Friday, August 7, 2009

Book Report: Shoe Addicts Anonymous by Beth Harbison


Last night I put The Tote Trove on the back burner and devoted myself to reading Shoe Addicts Anonymous by Beth Harbison. I'm about halfway through, and it's hilarious. It's about four very different women, their deep, dark secrets, and the one thing they have in common: an obsession with designer shoes. It's a little bit Confessions of a Shopaholic by Sophie Kinsella and a little bit The Nanny Diaries by Emma Mclaughlin and Nicola Kraus, but still original. One of the characters, Lorna Rafferty, is reminiscent of Shopaholic's Rebecca Bloomwood and has a story line that expertly explains why it's so much fun to acquire stuff:

"Her first purchase had been a pair of red Keds. She'd seen them on the Lucite stand and immediately pictured herself dockside at the Chesapeake Bay with friends, her skin a deep bronze from the sun, her blonde hair gleaming like the front of a box of Clairol Hydrience 02 Beach Blonde, her new boyfriend -- the son of a wealthy family who owned car dealerships all across the D.C. Metro area -- so enamored of her that he would propose and they'd live happily ever after . . . Unfortunately, . . . the boyfriend had dumped her a few weeks later, after cheating on her rather spectacularly with her best friend at her own birthday party; she'd spent the summer working miscellaneous temp jobs indoors, so the tan had never materialized; and her hair had grown out to a light brown that was lank and flat from the artificial environment of office buildings, rather than the spun gold she'd pictured blowing fetchingly around her face as she stood on the bow of the boat, sailing toward happily ever after." (Harbison 10)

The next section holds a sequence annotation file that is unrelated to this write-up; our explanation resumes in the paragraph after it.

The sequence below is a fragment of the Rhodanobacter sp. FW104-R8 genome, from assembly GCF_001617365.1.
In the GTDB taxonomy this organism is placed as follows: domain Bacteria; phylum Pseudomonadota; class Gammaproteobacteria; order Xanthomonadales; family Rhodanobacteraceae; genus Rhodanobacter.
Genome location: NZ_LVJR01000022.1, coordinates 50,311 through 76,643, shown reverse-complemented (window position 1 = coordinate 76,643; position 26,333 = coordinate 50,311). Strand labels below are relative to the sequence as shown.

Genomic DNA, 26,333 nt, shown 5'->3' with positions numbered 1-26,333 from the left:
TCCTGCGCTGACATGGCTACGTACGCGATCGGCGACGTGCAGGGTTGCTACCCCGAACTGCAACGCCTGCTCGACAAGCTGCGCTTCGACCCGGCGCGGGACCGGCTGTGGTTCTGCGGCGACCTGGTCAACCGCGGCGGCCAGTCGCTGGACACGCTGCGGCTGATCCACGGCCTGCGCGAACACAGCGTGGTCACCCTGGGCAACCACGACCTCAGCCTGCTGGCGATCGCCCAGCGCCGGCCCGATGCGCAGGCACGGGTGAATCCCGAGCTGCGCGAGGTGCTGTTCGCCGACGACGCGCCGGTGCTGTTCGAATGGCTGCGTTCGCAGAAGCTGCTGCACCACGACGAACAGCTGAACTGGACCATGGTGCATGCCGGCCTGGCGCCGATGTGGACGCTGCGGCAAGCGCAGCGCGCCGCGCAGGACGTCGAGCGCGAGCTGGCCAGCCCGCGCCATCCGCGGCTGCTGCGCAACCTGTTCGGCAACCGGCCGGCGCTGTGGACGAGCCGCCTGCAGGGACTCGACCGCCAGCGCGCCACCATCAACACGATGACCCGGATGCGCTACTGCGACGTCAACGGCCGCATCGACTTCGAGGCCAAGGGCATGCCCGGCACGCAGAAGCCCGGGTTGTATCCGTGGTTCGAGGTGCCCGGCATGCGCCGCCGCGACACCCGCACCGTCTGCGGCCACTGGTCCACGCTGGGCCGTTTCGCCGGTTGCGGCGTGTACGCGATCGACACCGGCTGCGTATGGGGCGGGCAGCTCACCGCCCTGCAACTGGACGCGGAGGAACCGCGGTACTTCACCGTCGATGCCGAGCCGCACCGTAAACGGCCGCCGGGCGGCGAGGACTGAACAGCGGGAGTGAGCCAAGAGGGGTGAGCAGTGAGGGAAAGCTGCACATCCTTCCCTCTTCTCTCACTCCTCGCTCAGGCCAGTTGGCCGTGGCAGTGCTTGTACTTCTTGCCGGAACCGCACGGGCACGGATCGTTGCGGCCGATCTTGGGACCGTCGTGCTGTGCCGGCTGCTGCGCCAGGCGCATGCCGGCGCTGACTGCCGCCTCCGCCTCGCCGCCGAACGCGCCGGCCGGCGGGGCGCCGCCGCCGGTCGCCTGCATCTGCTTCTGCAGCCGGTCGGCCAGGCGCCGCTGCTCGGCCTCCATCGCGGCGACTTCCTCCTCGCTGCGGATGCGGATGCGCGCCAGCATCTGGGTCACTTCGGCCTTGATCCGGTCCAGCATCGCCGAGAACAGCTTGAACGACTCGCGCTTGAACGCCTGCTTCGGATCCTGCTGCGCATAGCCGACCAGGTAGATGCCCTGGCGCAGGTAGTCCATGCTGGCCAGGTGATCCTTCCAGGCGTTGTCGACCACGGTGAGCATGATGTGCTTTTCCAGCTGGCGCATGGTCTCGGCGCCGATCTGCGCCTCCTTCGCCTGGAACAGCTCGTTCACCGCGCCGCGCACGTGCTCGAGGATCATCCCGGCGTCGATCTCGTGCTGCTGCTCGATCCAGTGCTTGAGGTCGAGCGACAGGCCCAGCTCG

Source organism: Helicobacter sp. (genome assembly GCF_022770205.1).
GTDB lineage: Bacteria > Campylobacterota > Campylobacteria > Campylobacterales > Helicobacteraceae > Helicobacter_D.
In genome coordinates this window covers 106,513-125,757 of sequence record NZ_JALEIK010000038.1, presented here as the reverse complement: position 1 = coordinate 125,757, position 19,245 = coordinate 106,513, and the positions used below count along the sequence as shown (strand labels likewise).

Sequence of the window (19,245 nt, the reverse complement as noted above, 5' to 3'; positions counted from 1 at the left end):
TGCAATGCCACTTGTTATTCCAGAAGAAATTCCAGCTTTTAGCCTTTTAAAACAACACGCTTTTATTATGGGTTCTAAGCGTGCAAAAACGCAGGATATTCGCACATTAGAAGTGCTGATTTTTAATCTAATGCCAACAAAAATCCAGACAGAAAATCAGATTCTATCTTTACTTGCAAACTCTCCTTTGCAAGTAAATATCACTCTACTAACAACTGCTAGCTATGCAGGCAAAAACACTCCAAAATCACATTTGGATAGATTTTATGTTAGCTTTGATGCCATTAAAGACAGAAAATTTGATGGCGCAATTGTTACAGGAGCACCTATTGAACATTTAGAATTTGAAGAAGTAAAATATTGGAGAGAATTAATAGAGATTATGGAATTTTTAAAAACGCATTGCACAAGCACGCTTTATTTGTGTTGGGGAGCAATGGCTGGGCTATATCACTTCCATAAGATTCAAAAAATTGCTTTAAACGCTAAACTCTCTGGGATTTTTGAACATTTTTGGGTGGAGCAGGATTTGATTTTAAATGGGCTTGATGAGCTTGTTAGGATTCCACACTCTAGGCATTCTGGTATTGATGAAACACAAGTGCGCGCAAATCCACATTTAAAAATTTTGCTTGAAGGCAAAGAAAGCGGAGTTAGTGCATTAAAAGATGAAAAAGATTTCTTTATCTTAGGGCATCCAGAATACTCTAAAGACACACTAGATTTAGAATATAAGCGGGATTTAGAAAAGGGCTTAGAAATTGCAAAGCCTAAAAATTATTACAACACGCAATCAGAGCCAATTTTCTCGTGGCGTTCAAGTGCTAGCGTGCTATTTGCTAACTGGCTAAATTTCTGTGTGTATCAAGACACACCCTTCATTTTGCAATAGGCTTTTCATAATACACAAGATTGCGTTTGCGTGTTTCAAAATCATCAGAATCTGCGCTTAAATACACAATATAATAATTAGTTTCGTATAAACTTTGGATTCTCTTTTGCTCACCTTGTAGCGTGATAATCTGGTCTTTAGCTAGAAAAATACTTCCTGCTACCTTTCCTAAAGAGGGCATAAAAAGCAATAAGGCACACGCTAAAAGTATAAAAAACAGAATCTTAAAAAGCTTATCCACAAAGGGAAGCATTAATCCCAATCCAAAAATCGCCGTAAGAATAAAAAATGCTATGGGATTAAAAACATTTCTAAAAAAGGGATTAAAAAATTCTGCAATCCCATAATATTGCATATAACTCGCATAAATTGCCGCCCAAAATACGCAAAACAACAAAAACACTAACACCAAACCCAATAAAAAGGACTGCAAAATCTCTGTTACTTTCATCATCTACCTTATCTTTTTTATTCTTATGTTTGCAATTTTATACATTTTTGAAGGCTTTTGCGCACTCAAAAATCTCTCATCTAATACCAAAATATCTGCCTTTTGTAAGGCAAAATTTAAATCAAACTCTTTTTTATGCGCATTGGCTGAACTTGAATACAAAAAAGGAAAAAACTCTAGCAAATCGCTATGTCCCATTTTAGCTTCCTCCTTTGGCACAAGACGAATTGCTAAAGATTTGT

Lorna, I hear you. I can't tell you how many times I've bought something to wear because it made me feel like I was buying possibility. Like maybe a great party, concert, or vacation would materialize if I had the right outfit waiting. Usually I end up layering the clothes to make them work appropriate or wearing them (gasp) to the mall. This book got me so wrapped up in the glamour of shoe shopping that I almost stopped by Macy's on my way home from work the other day to snag a pair of patterned Carlos Santana pointy-toed pumps (50% off!) that I'd been eyeing. Almost. So, if you like shoes and zany yet eerily realistic characters, then pick up Shoe Addicts Anonymous. It's great fun!

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